Calling people “gig” workers is a subtle trap. “Gig” can sound anywhere from upbeat to just a mundane description. The truth is the “gig” economy is just another way of exploiting people and it’s a dream for all capitalists to have a pool of workers who can be used and abused at the beckon call of a supply chain or a big tech company, at the lowest cost possible. And not a surprise—lots of gig workers are at great risk during the pandemic. I explore the lives of “gig” workers in a conversation with Bama Athreya, an economic policy fellow at the Open Society Foundation and a veteran social movement activist.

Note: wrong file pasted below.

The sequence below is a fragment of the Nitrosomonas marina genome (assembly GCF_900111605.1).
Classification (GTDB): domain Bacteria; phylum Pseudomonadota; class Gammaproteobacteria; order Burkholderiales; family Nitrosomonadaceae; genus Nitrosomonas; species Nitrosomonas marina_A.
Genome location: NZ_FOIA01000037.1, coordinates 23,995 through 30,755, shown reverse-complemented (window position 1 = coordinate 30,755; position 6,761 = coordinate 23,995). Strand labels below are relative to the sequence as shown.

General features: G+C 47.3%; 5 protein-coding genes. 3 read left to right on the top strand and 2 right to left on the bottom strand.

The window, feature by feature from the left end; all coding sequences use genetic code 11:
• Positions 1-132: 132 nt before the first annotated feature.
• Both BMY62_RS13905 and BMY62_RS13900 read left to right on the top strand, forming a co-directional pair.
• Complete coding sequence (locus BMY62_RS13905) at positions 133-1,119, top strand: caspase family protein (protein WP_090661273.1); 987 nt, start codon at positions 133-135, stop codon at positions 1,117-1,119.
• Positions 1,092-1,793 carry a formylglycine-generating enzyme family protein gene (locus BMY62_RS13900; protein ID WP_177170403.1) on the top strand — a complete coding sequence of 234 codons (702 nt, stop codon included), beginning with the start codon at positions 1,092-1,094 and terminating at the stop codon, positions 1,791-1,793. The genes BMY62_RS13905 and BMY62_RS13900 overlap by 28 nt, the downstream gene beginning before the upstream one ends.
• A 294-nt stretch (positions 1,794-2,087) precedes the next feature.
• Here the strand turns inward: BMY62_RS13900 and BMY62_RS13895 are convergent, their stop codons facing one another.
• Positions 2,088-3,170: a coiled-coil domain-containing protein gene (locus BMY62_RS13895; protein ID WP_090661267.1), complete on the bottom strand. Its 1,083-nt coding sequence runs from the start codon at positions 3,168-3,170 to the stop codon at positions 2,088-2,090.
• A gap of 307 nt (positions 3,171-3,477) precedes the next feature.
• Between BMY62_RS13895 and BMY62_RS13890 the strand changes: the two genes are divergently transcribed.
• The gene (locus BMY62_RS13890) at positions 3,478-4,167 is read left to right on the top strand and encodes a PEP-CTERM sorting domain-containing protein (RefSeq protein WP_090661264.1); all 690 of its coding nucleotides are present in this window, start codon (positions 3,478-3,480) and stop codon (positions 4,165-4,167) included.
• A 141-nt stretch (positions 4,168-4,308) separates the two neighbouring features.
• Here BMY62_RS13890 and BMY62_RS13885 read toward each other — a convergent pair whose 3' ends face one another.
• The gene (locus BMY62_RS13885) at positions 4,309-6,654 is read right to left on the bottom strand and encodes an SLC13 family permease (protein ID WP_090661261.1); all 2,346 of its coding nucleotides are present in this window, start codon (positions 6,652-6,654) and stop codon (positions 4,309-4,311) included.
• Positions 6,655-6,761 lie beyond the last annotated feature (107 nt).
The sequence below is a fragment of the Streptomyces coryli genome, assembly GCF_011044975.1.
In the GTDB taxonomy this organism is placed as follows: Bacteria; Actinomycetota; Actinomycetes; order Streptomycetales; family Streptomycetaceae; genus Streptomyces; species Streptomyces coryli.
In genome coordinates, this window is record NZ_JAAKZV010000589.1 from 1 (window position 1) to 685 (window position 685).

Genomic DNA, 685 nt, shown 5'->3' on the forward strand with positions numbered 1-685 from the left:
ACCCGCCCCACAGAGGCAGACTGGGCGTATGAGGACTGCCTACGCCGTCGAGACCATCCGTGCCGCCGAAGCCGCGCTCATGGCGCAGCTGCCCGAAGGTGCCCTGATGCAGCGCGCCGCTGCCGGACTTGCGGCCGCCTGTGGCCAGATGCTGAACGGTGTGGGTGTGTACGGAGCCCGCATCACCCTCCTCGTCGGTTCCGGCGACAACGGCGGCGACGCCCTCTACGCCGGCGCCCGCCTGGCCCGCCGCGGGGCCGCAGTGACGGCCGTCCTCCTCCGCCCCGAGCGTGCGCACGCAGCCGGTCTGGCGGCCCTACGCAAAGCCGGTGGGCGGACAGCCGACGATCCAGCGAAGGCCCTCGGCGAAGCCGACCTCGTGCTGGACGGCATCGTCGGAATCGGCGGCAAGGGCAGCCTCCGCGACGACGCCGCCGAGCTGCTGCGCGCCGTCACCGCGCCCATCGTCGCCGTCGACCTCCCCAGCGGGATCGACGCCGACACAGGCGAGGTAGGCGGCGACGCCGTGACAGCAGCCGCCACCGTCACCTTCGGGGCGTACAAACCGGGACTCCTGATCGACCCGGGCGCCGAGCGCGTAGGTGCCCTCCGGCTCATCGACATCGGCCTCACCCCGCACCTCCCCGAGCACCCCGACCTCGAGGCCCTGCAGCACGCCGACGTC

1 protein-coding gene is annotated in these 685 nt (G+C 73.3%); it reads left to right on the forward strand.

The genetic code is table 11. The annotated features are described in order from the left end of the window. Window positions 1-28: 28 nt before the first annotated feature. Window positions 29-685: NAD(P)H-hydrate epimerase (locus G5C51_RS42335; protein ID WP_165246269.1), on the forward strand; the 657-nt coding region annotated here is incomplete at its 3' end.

The pandemic has put domestic workers at risk. Think of it logically: you can be locked down in a home with your client, essentially enslaved, with nowhere to go and no social distancing space. You could easily be trapped in a home, forced to stay inside because of a curfew, without personal protection equipment. Elizabeth Tang, the General Secretary of the International Domestic Workers Federation, joins me from her perch in Hong Kong to talk about the pandemic threats facing domestic workers.
About the Author: Jonathan Tasini is a political / organizing / economic strategist. He is President of the Economic Future Group, a consultancy that has worked in a couple of dozen countries on five continents over the past 20 years.